Community standards regarding sexually explicit materials in Lancaster County, Pennsylvania: Personal standards and perceived standards
The 1973 Miller v. California decision of the United States Supreme Court established that individual communities have the right to determine which sexually explicit materials are to be considered obscene and barred from availability in their community. Since the Miller ruling, "community standards" have become central to the prosecution and defense of sexually explicit materials, and judges or jurors are expected to assess and apply local standards in determining whether or not material is obscene. Despite the centrality of the "community standards" issue in determining obscenity, very few communities have ascertained their community standards regarding sexually explicit material.^ This research determines the personal standards and the perceived community standards of 308 Lancaster County, Pennsylvania residents regarding access to sexually explicit materials in their community.^ Community members were surveyed by a questionnaire developed by the investigator and some respondents were studied further using a semi-structured interview. For consideration of the community standard, straight percentages were used. Chi-square, Spearman rho, and discriminant analysis were used where appropriate.^ Results indicate there is community consensus that adults should have access to materials depicting nudity, that minors should not have access to sexually explicit materials and that sexually explicit depictions of rape or sexual violence should not be available to adults. Beliefs in the negative or positive effects of sexually explicit materials influence attitudes regarding access to the materials. There is no community consensus regarding depictions of nonviolent sexual acts, therefore there is an absence of sufficient conditions for a community standard to be said to exist. Community standards are perceived as less tolerant than personal standards. Responses concerning sexually explicit material are significantly influenced by demographic variables. This research indicates a judge or jury applying the Miller test of obscenity is unlikely to make an objective assessment of community standards.^ This study's results provide grounds for a challenge to the Miller test of obscenity based on the Miller test's false assumptions regarding the assessment and existence of community standards. ^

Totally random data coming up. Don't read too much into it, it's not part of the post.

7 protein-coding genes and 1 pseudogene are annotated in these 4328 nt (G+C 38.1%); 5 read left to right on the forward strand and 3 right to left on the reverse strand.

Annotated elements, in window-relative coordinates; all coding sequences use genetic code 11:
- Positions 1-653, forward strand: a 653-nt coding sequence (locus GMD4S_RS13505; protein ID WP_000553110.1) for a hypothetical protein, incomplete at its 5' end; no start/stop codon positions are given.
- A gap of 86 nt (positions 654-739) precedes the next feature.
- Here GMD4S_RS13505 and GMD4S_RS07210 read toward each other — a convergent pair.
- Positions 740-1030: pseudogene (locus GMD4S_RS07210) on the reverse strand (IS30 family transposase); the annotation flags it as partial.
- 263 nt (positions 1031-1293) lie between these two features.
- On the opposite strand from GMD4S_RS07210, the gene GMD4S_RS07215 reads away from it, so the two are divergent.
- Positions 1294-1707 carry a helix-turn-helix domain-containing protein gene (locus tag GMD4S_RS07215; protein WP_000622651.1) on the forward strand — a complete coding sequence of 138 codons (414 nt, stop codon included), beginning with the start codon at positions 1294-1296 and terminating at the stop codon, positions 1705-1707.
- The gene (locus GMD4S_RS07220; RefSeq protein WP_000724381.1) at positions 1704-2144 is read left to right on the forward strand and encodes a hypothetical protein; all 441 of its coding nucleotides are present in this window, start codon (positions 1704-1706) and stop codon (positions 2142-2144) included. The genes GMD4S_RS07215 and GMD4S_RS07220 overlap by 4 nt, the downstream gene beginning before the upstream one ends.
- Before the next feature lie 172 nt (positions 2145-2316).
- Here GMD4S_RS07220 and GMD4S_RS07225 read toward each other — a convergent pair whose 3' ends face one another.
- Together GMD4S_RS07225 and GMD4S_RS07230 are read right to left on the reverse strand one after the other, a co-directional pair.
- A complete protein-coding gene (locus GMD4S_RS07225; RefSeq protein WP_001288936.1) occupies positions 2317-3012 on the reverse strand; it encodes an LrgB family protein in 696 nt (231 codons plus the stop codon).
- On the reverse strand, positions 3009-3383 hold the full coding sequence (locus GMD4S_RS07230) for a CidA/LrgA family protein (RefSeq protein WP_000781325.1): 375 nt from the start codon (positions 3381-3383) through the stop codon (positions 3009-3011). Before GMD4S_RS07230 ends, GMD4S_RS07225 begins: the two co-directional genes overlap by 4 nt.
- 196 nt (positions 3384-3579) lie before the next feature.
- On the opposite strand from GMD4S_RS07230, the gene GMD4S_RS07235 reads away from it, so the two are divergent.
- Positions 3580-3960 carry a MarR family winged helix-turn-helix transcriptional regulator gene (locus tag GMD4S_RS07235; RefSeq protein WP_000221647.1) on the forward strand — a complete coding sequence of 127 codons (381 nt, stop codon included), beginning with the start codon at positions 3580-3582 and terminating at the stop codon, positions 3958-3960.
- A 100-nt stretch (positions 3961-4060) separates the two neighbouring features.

Journalism|Psychology, Social|Education, Social Sciences|Sociology, Public and Social Welfare
Mary Elizabeth Kearns,
"Community standards regarding sexually explicit materials in Lancaster County, Pennsylvania: Personal standards and perceived standards"
(January 1, 1991).
Dissertations available from ProQuest.